Many different things can trigger a relapse. Sometimes, events causing positive or negative emotions can be cause for concern. A new job, the birth of a child, a divorce or a death in the family might all pose temptations to have a drink. Any situation that produces anger, depression and frustration poses a risk. Being isolated, not eating properly or losing sleep can also set the stage for a fall by producing cravings. Though relapse isn’t the end of the world, some never make it back on the road to recovery. However, loved ones must remember that while they can offer support or advice, sobriety remains the sole responsibility of the alcoholic.
A comprehensive treatment program typically provides an addict with the methods and techniques needed to change thought processes and use coping skills to overcome temptation. Alcoholics must know how to respond to triggers. They may avoid bars, former friends or individuals once associated with drinking. Learning how to deal with stress helps avoid the need to drink to get through a situation, relax or unwind. If needing help in the form of reassurance, advice or encouragement, the individual must learn to put pride aside and allow himself to ask for what he needs.
In the event a relapse occurs, the alcoholic often feels disappointed, guilty or riddled with self-doubt and pity. The person must avoid becoming overwhelmed, as many former alcoholics make mistakes and recover. However, the event may mean the relapse prevention plan simply needs modification. The alcoholic must identify the problem and create a solution.
The Importance of Encouragement and Support
Being in recovery puts the alcoholic in a vulnerable state emotionally and psychologically. The person needs ongoing love, understanding and support that friends and family members can provide. These bonds serve as effective healing tools. Sometimes loved ones fear saying or doing the wrong thing. Relationships may have suffered because of the drinking. Counseling and therapy helps those closest to the alcoholic understand the addiction and the role they play in recovery. All must take part in the healing process.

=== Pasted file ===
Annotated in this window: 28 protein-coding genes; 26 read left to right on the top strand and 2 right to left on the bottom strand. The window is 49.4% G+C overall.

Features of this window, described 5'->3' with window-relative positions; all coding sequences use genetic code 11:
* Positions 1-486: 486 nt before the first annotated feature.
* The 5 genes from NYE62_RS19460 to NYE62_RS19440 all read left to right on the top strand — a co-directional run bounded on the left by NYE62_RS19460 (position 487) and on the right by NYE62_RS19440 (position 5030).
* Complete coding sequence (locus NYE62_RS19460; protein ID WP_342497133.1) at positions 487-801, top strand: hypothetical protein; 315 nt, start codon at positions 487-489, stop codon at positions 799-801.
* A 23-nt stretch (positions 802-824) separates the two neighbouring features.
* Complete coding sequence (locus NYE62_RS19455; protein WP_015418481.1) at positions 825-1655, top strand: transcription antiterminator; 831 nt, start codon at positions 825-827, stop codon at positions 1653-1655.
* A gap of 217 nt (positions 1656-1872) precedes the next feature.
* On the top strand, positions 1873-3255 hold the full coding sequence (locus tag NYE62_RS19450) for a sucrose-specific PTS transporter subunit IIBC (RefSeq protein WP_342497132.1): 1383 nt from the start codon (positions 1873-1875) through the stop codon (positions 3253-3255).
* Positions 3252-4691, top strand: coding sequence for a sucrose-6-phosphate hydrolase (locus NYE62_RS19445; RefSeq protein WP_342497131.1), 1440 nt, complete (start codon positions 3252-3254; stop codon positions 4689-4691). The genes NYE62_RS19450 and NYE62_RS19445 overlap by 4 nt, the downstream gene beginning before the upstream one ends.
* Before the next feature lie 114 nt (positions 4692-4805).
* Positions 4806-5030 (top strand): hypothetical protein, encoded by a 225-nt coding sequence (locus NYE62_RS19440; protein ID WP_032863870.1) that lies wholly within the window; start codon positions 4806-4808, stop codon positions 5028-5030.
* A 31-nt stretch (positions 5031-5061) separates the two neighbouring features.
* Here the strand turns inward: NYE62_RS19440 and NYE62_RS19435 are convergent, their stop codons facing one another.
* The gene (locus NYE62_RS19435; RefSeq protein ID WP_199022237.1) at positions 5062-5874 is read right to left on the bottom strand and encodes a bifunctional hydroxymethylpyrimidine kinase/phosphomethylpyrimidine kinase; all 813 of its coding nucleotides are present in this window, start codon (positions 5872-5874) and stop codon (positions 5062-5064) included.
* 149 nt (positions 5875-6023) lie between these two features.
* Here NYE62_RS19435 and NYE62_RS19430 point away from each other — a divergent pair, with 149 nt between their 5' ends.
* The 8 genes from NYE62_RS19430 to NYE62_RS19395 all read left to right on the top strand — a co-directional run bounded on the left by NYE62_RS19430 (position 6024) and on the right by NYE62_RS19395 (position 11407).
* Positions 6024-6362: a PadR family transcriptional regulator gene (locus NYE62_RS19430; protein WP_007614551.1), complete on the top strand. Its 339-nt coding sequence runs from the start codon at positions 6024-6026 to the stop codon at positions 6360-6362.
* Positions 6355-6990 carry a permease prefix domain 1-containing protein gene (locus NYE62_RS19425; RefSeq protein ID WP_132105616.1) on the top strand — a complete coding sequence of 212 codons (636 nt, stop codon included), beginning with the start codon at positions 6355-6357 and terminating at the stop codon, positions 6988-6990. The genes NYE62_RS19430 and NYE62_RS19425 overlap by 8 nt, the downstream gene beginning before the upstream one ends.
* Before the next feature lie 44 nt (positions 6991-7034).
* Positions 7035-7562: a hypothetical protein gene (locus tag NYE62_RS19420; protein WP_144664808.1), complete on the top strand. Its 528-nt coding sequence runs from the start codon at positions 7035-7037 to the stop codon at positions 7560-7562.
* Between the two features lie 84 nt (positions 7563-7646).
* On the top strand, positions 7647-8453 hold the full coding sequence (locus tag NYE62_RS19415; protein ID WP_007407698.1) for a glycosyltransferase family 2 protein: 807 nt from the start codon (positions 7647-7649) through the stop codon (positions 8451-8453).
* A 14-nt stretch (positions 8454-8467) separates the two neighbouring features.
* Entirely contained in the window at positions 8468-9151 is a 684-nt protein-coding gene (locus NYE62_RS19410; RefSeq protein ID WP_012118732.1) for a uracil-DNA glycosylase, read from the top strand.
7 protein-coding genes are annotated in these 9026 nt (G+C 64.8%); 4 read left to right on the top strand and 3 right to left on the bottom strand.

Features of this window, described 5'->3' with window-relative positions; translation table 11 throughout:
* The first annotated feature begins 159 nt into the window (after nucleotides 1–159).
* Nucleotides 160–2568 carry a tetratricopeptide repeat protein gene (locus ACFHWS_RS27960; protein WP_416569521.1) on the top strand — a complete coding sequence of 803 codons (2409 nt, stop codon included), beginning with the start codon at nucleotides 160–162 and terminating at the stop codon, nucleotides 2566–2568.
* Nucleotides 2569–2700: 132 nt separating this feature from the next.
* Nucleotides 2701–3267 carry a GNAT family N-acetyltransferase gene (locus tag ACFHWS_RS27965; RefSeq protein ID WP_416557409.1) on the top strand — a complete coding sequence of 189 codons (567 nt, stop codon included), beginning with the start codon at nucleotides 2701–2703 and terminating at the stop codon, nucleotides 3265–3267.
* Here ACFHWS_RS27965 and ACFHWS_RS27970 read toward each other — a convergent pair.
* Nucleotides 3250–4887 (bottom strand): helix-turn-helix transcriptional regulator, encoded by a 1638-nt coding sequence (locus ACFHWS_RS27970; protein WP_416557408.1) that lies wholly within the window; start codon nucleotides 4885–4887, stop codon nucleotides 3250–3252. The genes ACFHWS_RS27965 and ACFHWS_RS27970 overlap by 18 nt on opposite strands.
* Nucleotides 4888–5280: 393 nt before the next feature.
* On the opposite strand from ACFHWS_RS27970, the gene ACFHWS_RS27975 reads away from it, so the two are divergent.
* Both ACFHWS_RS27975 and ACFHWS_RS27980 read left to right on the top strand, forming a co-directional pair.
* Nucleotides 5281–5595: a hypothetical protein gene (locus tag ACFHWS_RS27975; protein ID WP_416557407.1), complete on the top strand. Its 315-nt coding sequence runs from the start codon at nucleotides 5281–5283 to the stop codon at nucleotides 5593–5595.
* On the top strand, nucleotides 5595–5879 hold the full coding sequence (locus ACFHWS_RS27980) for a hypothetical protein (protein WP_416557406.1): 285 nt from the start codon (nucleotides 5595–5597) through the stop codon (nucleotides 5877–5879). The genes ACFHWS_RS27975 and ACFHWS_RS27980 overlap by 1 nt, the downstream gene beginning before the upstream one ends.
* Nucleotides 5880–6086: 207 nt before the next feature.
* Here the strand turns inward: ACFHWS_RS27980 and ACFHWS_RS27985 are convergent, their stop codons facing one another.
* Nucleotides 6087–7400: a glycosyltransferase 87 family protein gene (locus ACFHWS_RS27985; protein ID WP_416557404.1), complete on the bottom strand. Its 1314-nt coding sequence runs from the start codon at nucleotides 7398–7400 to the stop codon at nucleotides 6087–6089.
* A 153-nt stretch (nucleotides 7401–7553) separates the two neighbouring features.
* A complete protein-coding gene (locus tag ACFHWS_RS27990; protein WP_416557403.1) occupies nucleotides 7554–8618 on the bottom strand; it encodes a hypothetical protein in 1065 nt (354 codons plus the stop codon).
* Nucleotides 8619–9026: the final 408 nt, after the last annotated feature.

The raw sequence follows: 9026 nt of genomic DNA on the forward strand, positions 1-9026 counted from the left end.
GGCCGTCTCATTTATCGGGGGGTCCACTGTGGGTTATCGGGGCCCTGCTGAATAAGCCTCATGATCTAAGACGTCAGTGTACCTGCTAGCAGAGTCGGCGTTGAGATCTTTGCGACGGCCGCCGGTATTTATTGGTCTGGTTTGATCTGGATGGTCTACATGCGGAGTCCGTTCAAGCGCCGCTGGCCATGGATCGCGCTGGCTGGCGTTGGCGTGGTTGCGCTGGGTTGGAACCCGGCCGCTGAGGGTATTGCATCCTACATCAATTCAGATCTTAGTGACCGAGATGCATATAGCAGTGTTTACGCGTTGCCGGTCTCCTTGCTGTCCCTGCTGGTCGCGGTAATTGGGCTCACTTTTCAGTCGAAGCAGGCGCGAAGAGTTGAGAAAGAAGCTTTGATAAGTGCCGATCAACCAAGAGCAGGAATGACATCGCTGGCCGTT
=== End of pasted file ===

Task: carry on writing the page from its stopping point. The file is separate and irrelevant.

Everyone needs someone to lean on at some point during their lives. This is true for recovering alcoholics. Let them decide the type of emotional or moral support needed at different times. A reassuring hug, a humorous anecdote or a listening ear might be all that’s required in a particular moment. As self-doubt and insecurity are often problems for the addict, unconditional acceptance also goes a long way toward boosting the self-esteem of someone in recovery.
An alcoholic can only enter the road to recovery after admitting he has a problem. He must also agree that the time is now to overcome drinking. With help, he learns the disease is treatable and can live a healthier and more productive life without having to depend on alcohol. However, the alcoholic must have the motivation to want to change and realize that the process doesn’t happen overnight.